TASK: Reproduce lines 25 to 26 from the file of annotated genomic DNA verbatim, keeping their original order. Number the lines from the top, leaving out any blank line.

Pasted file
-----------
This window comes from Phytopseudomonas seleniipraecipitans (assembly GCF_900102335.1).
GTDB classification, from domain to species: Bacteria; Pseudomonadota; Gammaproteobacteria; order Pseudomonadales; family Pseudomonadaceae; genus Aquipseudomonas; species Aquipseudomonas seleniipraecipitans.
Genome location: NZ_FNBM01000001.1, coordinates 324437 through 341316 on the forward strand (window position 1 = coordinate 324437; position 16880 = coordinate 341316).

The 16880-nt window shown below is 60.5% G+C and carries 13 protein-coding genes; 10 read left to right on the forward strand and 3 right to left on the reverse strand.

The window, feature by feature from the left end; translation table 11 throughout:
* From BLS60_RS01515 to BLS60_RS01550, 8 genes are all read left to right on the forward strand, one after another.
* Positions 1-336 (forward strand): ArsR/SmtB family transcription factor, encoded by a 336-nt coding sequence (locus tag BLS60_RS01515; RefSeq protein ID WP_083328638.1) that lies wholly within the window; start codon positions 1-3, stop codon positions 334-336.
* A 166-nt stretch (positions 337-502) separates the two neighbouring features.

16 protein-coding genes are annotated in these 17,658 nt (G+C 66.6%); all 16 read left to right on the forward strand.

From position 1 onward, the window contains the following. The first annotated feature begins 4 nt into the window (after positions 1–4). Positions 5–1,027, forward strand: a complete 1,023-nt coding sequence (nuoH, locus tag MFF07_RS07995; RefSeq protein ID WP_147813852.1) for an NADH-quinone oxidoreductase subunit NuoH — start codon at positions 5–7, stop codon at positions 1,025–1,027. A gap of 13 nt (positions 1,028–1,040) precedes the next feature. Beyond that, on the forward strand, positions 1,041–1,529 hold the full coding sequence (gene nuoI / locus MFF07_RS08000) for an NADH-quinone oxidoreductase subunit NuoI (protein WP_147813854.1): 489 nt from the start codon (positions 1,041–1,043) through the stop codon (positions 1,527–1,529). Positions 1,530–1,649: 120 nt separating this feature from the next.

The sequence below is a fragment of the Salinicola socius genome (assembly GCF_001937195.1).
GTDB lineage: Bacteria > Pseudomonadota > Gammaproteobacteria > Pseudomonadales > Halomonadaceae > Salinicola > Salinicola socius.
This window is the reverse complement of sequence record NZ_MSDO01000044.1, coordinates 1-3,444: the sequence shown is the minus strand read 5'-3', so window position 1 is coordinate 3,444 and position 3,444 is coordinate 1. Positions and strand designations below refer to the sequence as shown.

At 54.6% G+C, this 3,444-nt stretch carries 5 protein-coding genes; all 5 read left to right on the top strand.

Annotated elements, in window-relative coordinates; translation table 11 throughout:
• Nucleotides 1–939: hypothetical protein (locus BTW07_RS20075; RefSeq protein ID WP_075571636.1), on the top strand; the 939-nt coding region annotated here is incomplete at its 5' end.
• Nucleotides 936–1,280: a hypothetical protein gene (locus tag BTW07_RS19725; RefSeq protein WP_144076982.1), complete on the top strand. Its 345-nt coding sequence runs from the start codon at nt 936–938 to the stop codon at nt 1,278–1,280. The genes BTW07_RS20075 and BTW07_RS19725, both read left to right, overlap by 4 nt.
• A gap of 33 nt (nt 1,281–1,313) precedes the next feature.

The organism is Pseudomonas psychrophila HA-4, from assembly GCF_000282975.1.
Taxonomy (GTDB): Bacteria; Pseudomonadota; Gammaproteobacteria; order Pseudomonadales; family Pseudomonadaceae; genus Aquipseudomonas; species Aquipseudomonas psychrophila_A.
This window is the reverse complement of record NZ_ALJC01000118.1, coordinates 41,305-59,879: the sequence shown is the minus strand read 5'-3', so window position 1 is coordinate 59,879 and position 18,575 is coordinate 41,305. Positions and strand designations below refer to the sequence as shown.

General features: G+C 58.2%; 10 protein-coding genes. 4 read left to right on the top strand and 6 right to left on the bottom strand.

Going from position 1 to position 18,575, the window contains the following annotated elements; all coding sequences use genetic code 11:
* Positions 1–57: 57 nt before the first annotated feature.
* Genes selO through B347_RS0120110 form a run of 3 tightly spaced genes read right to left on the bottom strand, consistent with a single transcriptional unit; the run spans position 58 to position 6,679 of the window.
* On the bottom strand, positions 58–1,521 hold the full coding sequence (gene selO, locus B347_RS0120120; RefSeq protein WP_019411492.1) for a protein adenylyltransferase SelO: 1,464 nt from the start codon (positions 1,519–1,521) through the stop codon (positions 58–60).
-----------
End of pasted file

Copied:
* Genes selO through B347_RS0120110 form a run of 3 tightly spaced genes read right to left on the bottom strand, consistent with a single transcriptional unit; the run spans position 58 to position 6,679 of the window.
* On the bottom strand, positions 58–1,521 hold the full coding sequence (gene selO, locus B347_RS0120120; RefSeq protein WP_019411492.1) for a protein adenylyltransferase SelO: 1,464 nt from the start codon (positions 1,519–1,521) through the stop codon (positions 58–60).